Sri Lanka cancels licences for foreign mining firms
The office of Maithripala Sirisena said permits granted to the unidentified companies were being withdrawn immediately to better protect the local mining industry.
“Sixteen foreign companies had been given gem mining licences by the previous administration, and the president in an effort to protect local miners cancelled those permits without further investigation,” it said in a statement.
Sri Lanka has a substantial gem and jewellery industry and is known for some of the world’s biggest and most expensive precious stones.
But traditional gem mining is labour-intensive and the industry has resisted attempts to introduce new technology, fearing deeply unpopular job losses.
It is unclear if the 16 companies had already been mining on the island or had been preparing to set up operations.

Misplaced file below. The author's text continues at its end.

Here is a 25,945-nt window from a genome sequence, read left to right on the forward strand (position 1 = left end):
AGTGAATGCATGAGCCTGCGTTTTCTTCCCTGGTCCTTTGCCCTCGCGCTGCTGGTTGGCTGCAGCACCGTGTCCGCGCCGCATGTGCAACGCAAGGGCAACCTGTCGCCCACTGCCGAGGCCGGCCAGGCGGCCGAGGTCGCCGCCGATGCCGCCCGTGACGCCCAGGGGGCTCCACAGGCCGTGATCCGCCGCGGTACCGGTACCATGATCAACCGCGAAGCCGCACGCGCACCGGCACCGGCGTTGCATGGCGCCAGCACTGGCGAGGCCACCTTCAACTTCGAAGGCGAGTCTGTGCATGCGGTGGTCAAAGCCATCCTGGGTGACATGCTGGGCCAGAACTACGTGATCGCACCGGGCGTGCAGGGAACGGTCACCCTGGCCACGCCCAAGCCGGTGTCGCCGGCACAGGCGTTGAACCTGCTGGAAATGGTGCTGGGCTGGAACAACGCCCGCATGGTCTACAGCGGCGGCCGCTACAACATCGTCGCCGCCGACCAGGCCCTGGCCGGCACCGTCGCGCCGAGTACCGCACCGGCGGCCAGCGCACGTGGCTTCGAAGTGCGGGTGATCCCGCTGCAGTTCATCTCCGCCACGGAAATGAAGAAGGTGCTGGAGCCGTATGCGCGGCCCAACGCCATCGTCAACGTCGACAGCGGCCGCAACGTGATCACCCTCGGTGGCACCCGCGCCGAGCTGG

Sirisena, who ousted Mahinda Rajapakse at presidential polls in January, first made the announcement at a meeting with local industrialists on Saturday night, the statement added.
Sirisena also told the business leaders he had been under pressure to make progress on a long-stalled economic cooperation pact with India during his visit to New Delhi in February.
But the president said he had avoided holding talks on the issue with Indian Prime Minister Narendra Modi in the interests of protecting local businesses, according to the statement.
The Comprehensive Economic Cooperation Agreement has been in the works for over a decade. But Colombo has been reluctant to allow Indian banks, insurance companies and other firms to operate, fearing its smaller services sector would be swamped.
Modi is expected to travel to Sri Lanka later this month as part of efforts to deepen ties, partly in order to counter China’s growing influence in the region.
Sirisena’s trip to India, his first overseas visit since coming to power, was aimed at mending relations that had been strained under Rajapakse.
Rajapakse’s government had been accused of corruption and making concessions to foreign companies in return for kickbacks. (AFP)